Orson Welles’s Touch of Evil, made in1957 and now restored according to a memo of protest Welles wrote to Universal after they butchered the movie on release, may be the best B-picture ever made. Watching it today, you have to wonder if he knew what he was doing — which was anticipating the postmodern film by twenty or thirty years — or if he thought he was making another Citizen Kane. The movie resembles the magnificent, ruined shambling figure of Welles himself as Hank Quinlan, a corrupt police detective in a Mexican border town who tries to frame up an honest Mexican cop called Vargas (Charlton Heston) after the latter catches on to his crooked ways. Its corny dialogue and the cheesy production values may have been dictated by budgetary considerations or fatigue or drunkenness, but Welles makes the most of them and, like his character Quinlan, retains the power to surprise us with flashes of brilliance.
Among the Wellesian touches are the irony (as it certainly must have appeared in 1957) of making the good and incorruptible guy the Mexican, while the corrupt police are the Americans. Best of all is the hilarious climax of the picture in which Mr Heston, his face darkened and mustachioed to make him look Mexican, tries to follow Welles with the high technology of the day — a radio-tape-recorder with an absurd aerial on which he is attempting to record the latter’s inadvertent confession. Heston is required to walk into a river filled with garbage as Welles strolls over a bridge casually chatting to his partner, who has agreed to wear a microphone the size of a cigarette pack. The sound of his voice fades in and out on the machine, is interrupted by static and, most worryingly, creates a feedback loop which whines and then amplifies his voice to the night air. Welles, supposed to be drunk, thinks the sound only an “echo,” but the sight of him peering over the bridge and big Chuck Heston in brownface, standing in filthy water up to the crotch and cowering underneath it is itself worth the price of admission.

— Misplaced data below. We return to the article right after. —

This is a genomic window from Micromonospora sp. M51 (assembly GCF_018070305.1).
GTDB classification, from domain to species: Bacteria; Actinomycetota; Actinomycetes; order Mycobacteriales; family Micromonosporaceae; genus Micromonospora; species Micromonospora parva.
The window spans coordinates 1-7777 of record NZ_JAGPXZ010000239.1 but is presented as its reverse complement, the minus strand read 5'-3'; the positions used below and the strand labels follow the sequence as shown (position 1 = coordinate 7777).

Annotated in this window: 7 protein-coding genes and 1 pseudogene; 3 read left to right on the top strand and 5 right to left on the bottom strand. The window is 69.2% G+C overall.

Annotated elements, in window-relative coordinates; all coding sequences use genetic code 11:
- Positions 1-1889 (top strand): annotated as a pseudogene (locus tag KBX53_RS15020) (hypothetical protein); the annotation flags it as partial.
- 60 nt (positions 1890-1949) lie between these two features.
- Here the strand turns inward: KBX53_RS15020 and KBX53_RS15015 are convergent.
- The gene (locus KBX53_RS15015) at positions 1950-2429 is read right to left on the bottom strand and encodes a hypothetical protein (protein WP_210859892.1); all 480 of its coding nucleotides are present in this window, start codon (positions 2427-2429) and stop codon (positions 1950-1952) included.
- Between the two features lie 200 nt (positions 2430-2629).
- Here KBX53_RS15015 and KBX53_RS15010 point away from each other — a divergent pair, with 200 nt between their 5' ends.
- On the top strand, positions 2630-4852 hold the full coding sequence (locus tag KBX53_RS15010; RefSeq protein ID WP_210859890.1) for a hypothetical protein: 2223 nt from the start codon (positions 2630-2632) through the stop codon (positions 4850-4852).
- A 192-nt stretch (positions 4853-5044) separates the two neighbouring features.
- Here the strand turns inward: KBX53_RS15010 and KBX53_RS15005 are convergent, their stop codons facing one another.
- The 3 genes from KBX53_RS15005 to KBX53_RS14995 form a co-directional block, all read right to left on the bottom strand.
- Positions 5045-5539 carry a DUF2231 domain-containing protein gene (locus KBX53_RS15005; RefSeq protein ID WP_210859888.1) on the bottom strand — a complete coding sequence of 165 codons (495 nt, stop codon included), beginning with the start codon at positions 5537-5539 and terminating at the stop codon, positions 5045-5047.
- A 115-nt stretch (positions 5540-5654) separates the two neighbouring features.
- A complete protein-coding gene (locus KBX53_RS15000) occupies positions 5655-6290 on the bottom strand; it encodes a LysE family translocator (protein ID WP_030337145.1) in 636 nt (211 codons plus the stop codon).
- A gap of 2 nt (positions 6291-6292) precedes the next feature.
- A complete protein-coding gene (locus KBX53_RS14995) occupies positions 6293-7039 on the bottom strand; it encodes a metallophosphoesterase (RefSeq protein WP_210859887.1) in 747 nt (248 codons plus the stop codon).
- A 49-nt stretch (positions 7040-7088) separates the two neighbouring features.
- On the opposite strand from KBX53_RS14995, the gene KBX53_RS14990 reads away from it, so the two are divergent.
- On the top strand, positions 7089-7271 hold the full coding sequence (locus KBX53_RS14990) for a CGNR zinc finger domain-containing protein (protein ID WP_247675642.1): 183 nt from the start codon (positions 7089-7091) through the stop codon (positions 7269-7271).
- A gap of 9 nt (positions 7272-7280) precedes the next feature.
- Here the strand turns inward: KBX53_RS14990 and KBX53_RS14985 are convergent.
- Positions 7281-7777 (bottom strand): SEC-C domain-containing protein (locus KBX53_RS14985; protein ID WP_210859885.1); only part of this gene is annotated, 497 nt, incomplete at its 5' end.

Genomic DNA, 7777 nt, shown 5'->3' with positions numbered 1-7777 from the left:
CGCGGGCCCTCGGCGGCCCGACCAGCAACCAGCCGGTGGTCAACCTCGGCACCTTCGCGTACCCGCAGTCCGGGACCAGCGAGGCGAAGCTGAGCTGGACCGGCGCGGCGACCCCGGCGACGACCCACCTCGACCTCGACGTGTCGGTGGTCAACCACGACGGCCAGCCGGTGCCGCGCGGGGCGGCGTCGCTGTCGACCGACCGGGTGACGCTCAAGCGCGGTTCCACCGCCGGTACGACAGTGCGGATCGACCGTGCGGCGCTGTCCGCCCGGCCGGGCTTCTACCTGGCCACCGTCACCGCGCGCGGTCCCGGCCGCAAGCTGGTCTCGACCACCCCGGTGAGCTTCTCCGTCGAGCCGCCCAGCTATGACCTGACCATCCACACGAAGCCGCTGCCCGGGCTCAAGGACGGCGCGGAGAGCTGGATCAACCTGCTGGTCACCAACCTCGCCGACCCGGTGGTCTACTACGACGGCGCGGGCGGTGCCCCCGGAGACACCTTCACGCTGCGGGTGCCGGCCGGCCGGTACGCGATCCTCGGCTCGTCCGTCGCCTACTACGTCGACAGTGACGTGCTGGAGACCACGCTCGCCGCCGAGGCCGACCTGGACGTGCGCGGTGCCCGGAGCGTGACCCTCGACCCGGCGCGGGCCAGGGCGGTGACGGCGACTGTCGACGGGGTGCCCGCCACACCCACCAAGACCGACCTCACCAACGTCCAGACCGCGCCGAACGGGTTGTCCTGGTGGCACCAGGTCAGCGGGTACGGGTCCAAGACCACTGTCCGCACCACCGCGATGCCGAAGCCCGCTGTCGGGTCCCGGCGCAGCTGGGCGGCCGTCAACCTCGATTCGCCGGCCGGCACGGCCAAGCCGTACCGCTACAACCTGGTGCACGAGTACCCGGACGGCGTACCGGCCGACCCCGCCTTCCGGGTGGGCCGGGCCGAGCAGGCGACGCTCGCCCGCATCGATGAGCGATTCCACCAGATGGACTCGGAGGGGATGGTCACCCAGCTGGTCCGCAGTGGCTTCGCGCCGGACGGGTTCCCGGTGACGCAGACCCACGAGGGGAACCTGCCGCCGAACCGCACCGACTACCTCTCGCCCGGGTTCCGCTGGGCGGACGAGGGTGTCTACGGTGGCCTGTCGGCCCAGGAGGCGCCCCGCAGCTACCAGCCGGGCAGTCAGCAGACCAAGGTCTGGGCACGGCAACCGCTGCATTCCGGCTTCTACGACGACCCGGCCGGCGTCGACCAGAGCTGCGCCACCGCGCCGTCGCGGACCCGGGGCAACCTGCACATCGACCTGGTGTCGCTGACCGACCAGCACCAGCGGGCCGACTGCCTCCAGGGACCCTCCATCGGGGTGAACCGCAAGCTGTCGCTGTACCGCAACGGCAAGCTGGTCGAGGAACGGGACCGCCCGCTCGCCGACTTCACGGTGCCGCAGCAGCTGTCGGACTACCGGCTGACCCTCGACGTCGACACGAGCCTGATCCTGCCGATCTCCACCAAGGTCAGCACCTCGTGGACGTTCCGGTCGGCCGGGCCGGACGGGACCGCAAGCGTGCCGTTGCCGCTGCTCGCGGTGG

The Mexican, representing rationality and order and honesty and good government, is appropriately given the modern technology of law enforcement but, rather like poor Kenneth Starr, nevertheless finds himself reduced to the level of a common peeping Tom. There is social commentary too in Vargas’s relationship with his delicate, Philadelphian wife, Susan (Janet Leigh), whom he parks in a sinister, isolated motel run by a comically nervous Dennis Weaver while he is doing the man’s work of entrapping Quinlan. Like a 50s housewife in Levittown, Susan falls prey to boredom, illicit sex and finally reefer madness as the border town crime lord (Akim Tamiroff), whose assistance Quinlan has enlisted to frame Vargas, sends his leather-jacketed teen minions to kidnap her and force-feed her booze and drugs. Learning that Susan is in trouble, Vargas roars off to the motel — and right past her as she cries out to him, in her underwear, from the fire escape of the hotel to which she has been transported and where she has just awakened next to a dead body. It is a wonderful image of missed connections and social failure that resonates across the years.
Included in the film’s many other riches are two scenes with Marlene Dietrich as a fortune teller on the Mexican side of the border, an old flame whom Hank hasn’t seen since he gave up drinking. Still ravaged by the booze and ill-defined neglect and guzzling chocolate in lieu of the sauce, Hank wanders into her marvelously kitchy lair one night. She takes one look at him and says with her most expressionless look, “You gotta lay off those candy bars.” Among the decorations in her place are a huge head of a bull stuck round with the decorated lances used by bullfighters. The shot of another great bull, Hank Quinlan, standing underneath it, prefiguring his own end, is vintage Welles, as is the final scene in which he tries to wash blood off his hands in the dirty river and ends up floating downstream in it on his back, staring up at the night sky, his great belly all that remains visible of him. Most spooky of all is when he asks Miss Dietrich to tell his fortune and she replies: “You haven’t got any. It’s all used up.” That was Welles’s fortune almost as soon as he arrived in Hollywood, but of his final forty-odd years of misfortune, this movie is a monument that deserves to last.